Friday, February 19, 2010
Chutes and Ladders
Ladder wells can be dangerous places, as they are a transition point from a stable work space and a location where you are on uneven footing and must use your hands as well as your feet. In the picture below you can see a ladder-to-catwalk transition that does not meet the ANSI standard / OSHA required railing arrangement. You have to climb between the railing and the toe board (kick-plate) to make the transition. It is really quite awkward, and therefore, dangerous.
Here is a ladder transfer platform that is clearly marked and has a spring-hinged safety gate.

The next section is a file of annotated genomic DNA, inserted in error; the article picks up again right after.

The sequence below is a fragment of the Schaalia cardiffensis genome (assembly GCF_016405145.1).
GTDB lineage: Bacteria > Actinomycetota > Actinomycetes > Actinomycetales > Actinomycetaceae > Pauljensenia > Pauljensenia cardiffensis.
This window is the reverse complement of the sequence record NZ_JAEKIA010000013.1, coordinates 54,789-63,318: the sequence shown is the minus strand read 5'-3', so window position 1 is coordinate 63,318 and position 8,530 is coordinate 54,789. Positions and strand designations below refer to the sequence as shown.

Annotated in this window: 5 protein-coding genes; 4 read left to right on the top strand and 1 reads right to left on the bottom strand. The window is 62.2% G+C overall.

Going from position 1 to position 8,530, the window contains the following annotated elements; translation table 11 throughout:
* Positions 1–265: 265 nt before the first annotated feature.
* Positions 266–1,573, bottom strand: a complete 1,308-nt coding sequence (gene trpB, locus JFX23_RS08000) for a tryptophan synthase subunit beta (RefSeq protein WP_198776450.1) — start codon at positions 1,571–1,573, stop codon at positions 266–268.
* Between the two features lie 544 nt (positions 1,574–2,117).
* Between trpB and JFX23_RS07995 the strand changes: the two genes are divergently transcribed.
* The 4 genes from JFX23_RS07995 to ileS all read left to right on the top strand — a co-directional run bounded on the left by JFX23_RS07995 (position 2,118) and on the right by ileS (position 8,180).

PS Doors Safety Gate
This is a gravity-hinged safety gate.
Intrepid Industries DG series Safety Gate
As mentioned in other posts, it always a good idea to have both emergency lighting (i.e. 'frog-eye' battery-powered light packs) and photoluminescent marking stripes along your catwalks and ladders so when the lights go out and your battery-pack fails, you still can find your way to the ladder - and down it.
Intrepid Industries (www.intrepidindustries.com/Index_Gates.htm)
ANSI A14.3 - "American National Standard for Ladders−Fixed−Safety Requirements"
OSHA - U.S. Occupational Safety and Health Administration – "Regulations 29 CFR 1910 Subpart D (Walking-Working Surfaces)"
PIP - Process Industry Practices document "STF05501 - Fixed Ladders and Cages"